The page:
Dr. John Longino, an ant expert in the Department of Biology at the University of Utah, has discovered a new ant species in an urban yard in Salt Lake City, Utah.
In August 2018, Dr. Longino caught a glimpse of four ants in his garden that really looked out of place.
The next day he dug deeper and found more specimens.
They reminded him of Strumigenys — litter-dwelling ants that are found primarily in the wet tropics and subtropics.
Dr. Longino originally thought the ants had been introduced to the area, possibly through the commercial potting soil, and would be some known species from elsewhere.
But a close look in the lab revealed that it was a distinct new species, almost certainly native to the region, with similarities to related species in Arizona.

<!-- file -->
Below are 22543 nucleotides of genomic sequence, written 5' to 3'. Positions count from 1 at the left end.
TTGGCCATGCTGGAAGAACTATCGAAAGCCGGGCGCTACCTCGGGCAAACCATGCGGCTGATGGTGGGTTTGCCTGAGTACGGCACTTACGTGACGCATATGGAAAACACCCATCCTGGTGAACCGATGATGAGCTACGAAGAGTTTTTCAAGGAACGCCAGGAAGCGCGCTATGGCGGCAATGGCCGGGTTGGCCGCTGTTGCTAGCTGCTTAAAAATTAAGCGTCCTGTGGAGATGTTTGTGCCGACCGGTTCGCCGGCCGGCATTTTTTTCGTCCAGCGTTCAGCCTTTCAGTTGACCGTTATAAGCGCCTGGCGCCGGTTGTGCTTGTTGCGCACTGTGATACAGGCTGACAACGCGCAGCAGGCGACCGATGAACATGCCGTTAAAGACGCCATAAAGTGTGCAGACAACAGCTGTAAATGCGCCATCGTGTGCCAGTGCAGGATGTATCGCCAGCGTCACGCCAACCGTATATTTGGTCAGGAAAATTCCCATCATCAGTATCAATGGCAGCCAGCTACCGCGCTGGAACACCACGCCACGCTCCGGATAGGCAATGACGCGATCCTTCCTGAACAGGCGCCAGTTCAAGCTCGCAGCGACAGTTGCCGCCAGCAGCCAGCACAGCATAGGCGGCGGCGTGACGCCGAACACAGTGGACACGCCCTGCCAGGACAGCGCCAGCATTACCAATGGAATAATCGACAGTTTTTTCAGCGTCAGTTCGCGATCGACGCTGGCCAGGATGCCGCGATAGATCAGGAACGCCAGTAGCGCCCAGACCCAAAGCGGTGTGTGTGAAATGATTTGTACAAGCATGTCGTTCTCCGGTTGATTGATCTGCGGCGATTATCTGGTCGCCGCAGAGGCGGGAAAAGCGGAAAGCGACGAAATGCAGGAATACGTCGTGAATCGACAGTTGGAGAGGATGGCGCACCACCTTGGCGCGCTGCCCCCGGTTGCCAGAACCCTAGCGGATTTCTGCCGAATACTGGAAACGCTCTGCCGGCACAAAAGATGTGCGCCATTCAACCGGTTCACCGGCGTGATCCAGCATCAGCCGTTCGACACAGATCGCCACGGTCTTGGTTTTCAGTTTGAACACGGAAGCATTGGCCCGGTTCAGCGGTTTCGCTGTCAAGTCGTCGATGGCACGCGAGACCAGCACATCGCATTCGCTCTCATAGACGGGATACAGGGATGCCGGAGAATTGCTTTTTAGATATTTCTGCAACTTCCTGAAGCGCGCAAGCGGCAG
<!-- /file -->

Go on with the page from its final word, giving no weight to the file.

He surmised that the ant, named Strumigenys ananeotes, has been living underground in Utah’s typically dry climate.
More than 150 years of irrigation and introduced forest, however, may have given the ant courage to once again come to the surface.
“New and important discoveries could be waiting close to home,” said Dr. Longino and his colleague, Dr. Douglas Booher from the University of Illinois and the Georgia Museum of Natural History.
“We hope that this discovery will encourage naturalists to don headlamps and hand lenses and head out into the backyard on warm summer nights.”
John T. Longino Douglas B. Booher. 2019. Expect the unexpected: a new ant from a backyard in Utah. Western North American Naturalist 79 (4): 3